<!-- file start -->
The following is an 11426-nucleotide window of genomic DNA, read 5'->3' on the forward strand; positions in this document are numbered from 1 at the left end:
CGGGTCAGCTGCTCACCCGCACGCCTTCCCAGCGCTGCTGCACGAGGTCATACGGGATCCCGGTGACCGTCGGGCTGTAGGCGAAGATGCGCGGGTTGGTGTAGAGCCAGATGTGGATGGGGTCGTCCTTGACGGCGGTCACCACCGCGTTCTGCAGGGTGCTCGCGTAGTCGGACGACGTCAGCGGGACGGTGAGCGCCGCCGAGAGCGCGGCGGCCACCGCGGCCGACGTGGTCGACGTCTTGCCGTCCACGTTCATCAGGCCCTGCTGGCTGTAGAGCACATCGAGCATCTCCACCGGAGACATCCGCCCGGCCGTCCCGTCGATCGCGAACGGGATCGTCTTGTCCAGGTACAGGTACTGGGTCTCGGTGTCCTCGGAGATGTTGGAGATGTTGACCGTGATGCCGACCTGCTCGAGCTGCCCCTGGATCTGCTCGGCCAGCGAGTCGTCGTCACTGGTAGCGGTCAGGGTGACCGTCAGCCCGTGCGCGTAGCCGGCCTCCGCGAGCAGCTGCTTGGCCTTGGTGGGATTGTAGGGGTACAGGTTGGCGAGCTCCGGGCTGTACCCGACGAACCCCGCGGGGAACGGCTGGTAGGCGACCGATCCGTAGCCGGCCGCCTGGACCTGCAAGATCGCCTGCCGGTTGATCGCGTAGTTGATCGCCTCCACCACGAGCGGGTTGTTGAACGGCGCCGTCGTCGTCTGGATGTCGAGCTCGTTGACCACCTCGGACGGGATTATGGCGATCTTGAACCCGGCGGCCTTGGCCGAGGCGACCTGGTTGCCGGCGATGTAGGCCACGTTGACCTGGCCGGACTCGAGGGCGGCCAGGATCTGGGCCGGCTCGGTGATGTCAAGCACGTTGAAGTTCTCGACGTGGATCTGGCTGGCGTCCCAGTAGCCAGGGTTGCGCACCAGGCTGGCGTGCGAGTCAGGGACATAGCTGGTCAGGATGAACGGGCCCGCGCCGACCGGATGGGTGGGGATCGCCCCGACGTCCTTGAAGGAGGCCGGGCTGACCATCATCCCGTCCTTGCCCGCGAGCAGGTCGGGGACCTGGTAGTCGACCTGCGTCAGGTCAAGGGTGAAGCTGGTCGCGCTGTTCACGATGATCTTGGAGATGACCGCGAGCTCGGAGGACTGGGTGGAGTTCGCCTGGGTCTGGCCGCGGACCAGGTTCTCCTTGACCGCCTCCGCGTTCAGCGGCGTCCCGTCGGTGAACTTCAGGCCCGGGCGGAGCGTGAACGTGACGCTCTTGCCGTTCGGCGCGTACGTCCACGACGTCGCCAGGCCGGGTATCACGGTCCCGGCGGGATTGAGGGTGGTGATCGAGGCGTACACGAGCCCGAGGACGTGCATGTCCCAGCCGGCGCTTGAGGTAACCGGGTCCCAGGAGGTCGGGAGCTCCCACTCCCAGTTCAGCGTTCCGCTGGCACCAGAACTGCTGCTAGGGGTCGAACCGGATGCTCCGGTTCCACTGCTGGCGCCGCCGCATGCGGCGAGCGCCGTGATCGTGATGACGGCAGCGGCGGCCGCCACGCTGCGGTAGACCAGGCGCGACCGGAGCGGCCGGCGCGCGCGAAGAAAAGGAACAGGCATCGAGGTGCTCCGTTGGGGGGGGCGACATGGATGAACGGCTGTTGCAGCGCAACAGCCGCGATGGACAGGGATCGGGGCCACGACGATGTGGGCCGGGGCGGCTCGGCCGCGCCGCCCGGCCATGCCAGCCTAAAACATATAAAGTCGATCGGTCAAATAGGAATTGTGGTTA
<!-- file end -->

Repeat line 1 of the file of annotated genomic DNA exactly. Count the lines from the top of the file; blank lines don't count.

The following is an 11426-nucleotide window of genomic DNA, read 5'->3' on the forward strand; positions in this document are numbered from 1 at the left end: